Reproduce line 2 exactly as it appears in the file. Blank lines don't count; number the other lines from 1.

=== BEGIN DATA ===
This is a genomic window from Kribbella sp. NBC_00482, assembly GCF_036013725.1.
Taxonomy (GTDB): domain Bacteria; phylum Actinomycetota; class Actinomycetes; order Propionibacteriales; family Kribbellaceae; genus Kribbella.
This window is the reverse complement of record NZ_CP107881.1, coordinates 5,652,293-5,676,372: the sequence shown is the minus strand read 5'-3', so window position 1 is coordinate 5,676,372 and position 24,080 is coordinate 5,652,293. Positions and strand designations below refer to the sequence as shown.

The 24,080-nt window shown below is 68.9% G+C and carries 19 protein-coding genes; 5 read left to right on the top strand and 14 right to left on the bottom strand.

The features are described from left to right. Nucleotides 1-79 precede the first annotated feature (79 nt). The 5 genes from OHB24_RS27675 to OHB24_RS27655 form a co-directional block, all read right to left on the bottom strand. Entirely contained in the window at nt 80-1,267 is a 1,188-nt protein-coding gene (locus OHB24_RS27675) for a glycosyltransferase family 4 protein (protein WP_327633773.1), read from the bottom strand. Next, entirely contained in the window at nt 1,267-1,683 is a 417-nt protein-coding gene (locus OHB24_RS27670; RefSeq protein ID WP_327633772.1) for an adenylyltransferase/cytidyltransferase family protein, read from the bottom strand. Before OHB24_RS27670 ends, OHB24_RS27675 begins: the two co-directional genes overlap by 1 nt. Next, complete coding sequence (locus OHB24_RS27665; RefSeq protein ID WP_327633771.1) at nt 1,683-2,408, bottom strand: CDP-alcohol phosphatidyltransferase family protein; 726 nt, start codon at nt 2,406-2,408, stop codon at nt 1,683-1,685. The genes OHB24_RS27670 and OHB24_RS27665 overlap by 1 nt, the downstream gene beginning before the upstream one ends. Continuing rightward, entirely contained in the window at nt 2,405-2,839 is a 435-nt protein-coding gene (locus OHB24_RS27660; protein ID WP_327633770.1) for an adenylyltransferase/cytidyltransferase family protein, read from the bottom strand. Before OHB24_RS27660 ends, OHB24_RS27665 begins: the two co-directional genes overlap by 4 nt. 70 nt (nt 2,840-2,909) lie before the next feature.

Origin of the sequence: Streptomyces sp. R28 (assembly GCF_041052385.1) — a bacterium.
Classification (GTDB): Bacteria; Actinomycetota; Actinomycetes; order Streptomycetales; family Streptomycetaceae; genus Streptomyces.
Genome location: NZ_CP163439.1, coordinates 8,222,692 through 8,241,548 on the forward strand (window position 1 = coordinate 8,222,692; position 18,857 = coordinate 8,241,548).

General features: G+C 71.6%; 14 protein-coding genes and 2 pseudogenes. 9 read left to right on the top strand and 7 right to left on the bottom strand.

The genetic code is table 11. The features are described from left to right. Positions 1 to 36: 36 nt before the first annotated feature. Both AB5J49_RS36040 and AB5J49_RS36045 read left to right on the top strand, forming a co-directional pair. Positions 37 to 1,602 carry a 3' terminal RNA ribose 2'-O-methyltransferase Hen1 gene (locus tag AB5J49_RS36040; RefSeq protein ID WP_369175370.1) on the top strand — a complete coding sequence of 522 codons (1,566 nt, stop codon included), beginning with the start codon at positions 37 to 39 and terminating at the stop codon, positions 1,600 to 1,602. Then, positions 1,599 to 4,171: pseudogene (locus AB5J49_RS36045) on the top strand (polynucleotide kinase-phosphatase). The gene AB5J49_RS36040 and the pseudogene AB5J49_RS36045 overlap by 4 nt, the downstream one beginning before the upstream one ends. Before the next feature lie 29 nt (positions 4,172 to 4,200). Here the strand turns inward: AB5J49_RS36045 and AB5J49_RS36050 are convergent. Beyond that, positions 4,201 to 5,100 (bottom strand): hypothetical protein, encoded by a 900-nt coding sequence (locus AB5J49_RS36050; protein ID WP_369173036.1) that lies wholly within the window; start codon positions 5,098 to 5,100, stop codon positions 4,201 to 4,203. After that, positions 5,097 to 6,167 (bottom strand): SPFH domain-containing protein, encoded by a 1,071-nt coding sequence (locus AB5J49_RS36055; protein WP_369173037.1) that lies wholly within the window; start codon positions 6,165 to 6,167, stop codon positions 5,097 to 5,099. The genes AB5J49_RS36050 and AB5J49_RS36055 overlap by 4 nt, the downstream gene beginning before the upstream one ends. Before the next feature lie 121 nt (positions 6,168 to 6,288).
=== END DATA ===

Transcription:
Taxonomy (GTDB): domain Bacteria; phylum Actinomycetota; class Actinomycetes; order Propionibacteriales; family Kribbellaceae; genus Kribbella.